But it’s just speculation. We’ll see if there’s anything more to it as time goes on.

Second Reading

Terry Foreman  •  Link


Fugit aetas, et faccssit:
Forma decor deflorescit:
Faelix calix, et amores
Procul abigant maerores:
Da Basia, Chloe, vinum Puer,
Dies it, praesenti frnar:
Nulla, nulla sit formido,
Quamvis Caecus sit Cupido,
Per Maeandros et Errores,
Palpat viam ad Mxrores.
Fugit jEfas et facessit,
Forma decor deflorescit,
Da Basia, Chloe, vinum, Puer,
Dies it, praesenti fruar.

Time impatient flits away,
Charms of beauty soon decay:
Love and wine, the foes to grief,
For those sorrows bring relief:

Kiss, then Chloe, kiss, my lass;
Fill, my boy, the sparkling glass;
We'll the present hour employ,
And secure the flitting joy;
Fear not, fear not Cupid blind,
Though he's wanton, he is kind:
Dread not then his pointed dart,
Which gives the pleasure with the smart;
Through thorny mazes he will rove,
Yet he soothes the way to love:
Then though time should flit away,
Then though beauty should decay,
Kiss me, Chloe,—kiss again,
For we will not live in vain;
We'll not think what time may bring,
But of life enjoy the spring:
While we thus our time improve,
We shall live an age of love.…

Sasha Clarkson  •  Link

Re JWB's comment: I have seen no evidence anywhere that Robert Blackburne was a Quaker. Although George Fox, the founder of the Religious Society of Friends (ie Quakers) was highly regarded by Cromwell personally, the Friends as a body were a thorn in the side of both Protectorate and Restoration governments. I think it highly unlikely therefore that if Blackburne had been a Quaker he would have been appointed Secretary of the Admiralty, or been interested in the post. Actually, all the evidence is that Blackwell was an orthodox Puritan: Quakers were something else entirely, and attracted equal hostility from all sides. It is even less likely that Will Hewer had had any Quaker sympathies: it would have completely incompatible with his station and subsequent career.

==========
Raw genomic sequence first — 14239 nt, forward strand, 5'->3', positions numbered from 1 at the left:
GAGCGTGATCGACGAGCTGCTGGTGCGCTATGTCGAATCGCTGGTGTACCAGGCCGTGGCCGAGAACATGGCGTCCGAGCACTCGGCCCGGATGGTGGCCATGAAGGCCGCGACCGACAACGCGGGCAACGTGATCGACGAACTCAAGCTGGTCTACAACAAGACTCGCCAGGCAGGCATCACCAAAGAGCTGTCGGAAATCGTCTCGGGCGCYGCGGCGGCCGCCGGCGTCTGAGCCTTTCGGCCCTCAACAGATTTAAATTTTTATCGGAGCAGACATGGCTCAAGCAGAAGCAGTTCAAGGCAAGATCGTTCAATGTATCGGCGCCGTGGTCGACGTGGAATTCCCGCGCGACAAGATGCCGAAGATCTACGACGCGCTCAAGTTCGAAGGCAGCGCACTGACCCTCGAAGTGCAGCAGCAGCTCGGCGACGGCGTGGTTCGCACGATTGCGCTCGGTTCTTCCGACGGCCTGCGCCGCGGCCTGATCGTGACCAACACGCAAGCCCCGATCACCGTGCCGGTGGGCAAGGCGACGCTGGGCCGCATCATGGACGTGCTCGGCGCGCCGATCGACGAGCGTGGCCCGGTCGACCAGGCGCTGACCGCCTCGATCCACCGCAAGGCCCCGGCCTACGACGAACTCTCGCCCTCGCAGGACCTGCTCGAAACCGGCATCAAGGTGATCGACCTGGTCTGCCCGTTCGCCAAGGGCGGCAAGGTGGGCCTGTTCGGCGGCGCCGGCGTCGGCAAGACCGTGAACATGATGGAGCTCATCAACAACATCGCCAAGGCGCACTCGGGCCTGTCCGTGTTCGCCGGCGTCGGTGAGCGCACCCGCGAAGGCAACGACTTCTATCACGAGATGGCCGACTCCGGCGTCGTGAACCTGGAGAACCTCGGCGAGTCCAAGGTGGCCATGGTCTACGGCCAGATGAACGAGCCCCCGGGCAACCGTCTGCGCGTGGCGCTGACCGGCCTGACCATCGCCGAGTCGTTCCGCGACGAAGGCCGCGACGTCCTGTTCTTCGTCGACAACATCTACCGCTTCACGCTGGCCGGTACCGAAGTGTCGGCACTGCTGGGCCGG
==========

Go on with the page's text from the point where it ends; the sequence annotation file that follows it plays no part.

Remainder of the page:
Hewer is now 20ish, not quite an adult in law. Pepys and Elizabeth are effectively in loco parentis to a young man at a difficult age, who is "feeling his oats". Will is Pepys' dependent, living under his roof. Despite there being less of an age gap, there would have been a flavour of "don't speak to your mother like that" in Sam's remonstrance.